>let's say "seteni" is a transitive verb meaning "to be a member of the set of"
      >John setenas virojn. John is a man.
      >Rich rolhavis ondiston. Rich held the office of (played the role of) wave-maker.

      I think the copula is a red herring here. A zero-copula language, e.g., would be subject to the same questions of case assignment as one with a copular verb. And if your language was encountered in the wild, your one example doesn't give any particular reason that "setenas" shouldn't be called a copula with weird case and number selection, rather than given this odd gloss 'be a member of the set of'.

      If you really wanted to go serious about set-theory based semantics, there's much more to do than change "John is a man" type sentences. (Zach Weaver's Davin, presented at LCC5, is a taste of how this might turn out: conlang.org/cms/wp-content/uploads/zweaver_lcc5_slides.pdf ‎)

      (E-prime was a fine constrained writing exercise and therefore is a fine prompt for conlang ideas, and it's certainly true that the IE copula has lots of semantic functions, but I quite disagree with its identification of that fact as a problematic locus of "vagueness". It's one hundred percent possible to be just as (overtly or covertly) subjective or misleading or conflict-inducing or whatever without touching the English copula as it is with it; in inexpert hands the principal effect of missing it is just stiltedness.)

    • Christophe Grandsire-Koevoets
      With this post, I finally do away with my backlog and am back on track :P . ... I just realised that it is exactly what Japanese does! Predicate constructions
      Message 31 of 31 , Jul 2, 2013
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        With this post, I finally do away with my backlog and am back on track :P .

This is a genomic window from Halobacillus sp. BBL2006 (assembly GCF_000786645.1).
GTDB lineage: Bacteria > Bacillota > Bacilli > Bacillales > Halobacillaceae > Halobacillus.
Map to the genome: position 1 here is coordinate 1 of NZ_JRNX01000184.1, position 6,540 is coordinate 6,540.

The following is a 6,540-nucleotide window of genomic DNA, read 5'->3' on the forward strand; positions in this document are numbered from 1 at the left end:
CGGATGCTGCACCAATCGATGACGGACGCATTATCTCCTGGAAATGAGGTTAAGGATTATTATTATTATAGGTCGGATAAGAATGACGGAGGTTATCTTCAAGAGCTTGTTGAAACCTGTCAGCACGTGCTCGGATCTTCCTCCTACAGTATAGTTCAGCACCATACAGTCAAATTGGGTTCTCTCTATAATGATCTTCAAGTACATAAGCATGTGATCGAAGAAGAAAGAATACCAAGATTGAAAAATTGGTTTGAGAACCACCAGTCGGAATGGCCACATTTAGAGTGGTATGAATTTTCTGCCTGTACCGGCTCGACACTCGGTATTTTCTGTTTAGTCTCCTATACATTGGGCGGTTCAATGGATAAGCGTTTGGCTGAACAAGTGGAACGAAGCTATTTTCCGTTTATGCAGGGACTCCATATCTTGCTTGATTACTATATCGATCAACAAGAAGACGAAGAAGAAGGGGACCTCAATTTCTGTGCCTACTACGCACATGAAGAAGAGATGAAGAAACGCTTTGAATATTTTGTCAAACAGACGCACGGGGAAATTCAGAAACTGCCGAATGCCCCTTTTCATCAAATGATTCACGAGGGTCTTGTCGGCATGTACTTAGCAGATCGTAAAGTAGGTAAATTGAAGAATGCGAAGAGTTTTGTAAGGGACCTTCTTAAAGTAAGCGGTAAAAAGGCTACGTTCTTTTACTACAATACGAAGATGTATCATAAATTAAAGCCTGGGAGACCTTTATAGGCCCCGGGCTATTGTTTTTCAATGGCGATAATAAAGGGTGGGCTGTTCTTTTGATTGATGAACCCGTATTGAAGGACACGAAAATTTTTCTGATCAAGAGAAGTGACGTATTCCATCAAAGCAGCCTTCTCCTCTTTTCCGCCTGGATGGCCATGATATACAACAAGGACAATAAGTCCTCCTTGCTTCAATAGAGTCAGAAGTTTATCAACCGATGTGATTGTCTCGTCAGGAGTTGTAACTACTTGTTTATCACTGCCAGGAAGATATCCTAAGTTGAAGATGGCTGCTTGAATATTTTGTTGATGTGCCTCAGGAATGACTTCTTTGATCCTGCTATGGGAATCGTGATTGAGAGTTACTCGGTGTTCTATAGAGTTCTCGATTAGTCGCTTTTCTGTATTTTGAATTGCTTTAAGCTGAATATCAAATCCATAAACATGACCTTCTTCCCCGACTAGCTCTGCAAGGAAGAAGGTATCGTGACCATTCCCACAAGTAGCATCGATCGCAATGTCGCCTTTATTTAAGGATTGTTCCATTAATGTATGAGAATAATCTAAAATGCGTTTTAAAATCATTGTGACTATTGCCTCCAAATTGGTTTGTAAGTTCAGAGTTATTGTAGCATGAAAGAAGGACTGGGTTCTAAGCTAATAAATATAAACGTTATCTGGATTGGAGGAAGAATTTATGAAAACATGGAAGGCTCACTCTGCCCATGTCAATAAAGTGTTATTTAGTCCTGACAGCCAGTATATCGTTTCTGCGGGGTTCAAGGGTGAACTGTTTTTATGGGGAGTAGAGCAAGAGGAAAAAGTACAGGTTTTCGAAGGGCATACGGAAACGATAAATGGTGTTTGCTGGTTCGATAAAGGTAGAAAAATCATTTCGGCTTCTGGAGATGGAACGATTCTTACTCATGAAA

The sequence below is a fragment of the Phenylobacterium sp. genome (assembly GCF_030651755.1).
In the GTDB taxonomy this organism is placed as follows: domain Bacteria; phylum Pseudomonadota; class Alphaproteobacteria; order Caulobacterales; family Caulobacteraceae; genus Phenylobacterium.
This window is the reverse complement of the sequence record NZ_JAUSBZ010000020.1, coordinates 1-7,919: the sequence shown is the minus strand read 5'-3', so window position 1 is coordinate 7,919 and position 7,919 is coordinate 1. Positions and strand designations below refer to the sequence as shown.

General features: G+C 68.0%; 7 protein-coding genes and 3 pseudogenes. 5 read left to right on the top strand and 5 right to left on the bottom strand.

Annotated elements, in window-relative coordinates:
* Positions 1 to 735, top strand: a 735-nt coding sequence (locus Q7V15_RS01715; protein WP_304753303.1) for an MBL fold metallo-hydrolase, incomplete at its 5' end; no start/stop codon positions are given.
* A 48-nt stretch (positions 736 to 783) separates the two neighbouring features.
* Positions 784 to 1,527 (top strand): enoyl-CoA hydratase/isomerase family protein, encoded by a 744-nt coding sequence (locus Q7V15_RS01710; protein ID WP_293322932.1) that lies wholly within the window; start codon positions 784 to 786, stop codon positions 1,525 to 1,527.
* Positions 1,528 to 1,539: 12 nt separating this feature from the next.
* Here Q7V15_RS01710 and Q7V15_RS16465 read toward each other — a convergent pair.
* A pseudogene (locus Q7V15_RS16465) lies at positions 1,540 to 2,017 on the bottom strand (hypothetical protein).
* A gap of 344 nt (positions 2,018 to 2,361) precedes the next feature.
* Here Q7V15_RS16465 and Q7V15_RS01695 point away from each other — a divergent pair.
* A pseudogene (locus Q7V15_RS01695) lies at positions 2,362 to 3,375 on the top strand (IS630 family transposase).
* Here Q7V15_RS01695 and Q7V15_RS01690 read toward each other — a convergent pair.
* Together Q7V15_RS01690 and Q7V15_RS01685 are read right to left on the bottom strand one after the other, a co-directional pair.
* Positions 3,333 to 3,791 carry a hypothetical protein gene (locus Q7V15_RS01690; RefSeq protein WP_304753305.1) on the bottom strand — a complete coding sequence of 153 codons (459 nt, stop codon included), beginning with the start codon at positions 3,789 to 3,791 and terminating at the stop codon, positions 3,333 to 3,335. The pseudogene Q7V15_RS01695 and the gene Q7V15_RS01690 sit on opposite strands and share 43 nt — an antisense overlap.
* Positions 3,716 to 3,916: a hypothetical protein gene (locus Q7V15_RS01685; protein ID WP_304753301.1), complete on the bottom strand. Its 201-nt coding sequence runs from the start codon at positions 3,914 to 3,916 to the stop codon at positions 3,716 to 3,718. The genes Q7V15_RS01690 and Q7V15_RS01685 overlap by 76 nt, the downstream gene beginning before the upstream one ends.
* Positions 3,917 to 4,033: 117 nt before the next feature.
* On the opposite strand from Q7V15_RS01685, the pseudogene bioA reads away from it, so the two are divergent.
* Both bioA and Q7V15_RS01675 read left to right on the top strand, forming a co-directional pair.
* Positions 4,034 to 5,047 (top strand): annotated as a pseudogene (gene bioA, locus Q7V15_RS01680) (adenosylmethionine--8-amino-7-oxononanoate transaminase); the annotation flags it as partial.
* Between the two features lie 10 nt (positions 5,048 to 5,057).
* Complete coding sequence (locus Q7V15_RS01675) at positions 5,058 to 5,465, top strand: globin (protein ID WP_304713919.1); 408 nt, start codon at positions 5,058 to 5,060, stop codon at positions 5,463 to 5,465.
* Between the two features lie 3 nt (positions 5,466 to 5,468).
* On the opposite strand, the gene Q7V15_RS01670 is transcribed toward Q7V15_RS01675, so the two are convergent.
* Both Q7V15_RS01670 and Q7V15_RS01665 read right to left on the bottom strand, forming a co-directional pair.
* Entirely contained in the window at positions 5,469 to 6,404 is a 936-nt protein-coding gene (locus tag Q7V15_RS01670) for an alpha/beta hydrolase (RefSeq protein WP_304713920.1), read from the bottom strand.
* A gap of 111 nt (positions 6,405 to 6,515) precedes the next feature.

On 16 June 2013 15:43, Jörg Rhiemeier <joerg_rhiemeier@...> wrote:

        > Yes. A copula complement simply is not a direct object, and
        > this is the reason why IE languages (and many other languages)
        > do not put it in the accusative case. Instead, the complement
        > appears in the "base form", which in IE languages is the
        > nominative.
        I just realised that it is exactly what Japanese does! Predicate
        constructions in Japanese always confused me, but now I understand why!

        As a quick primer, in Japanese both the subject and the object of a verb
        are marked by a particle (_ga_ for the subject, and _o_ for the object.
        Both can be overwritten by the topic marker _wa_, though). However, nominal
        predicates (which in Japanese are mostly nouns and some adjectives) do not
        take either. Instead, they appear naked, and are only followed by the
        copula (which can be omitted, at least in women's familiar speech
        patterns). For instance, the simple sentence "Takuto is a man" becomes in
        Japanese: _Takuto wa otoko da_, with _da_ being the familiar copula (it
        becomes _desu_ in polite speech, or can be omitted).

        So basically that's what's happening here: the nominal predicate takes the
        base form, which in Japanese happens to be neither the subject nor the
        object form, but the stem alone.

        > What regards Arabic, one can argue that the accusative is
        > actually the least marked case, and the nominative a marked
        > one. This pattern (often called "nominative-absolutive")
        > seems to be common in languages of the Afrasian family.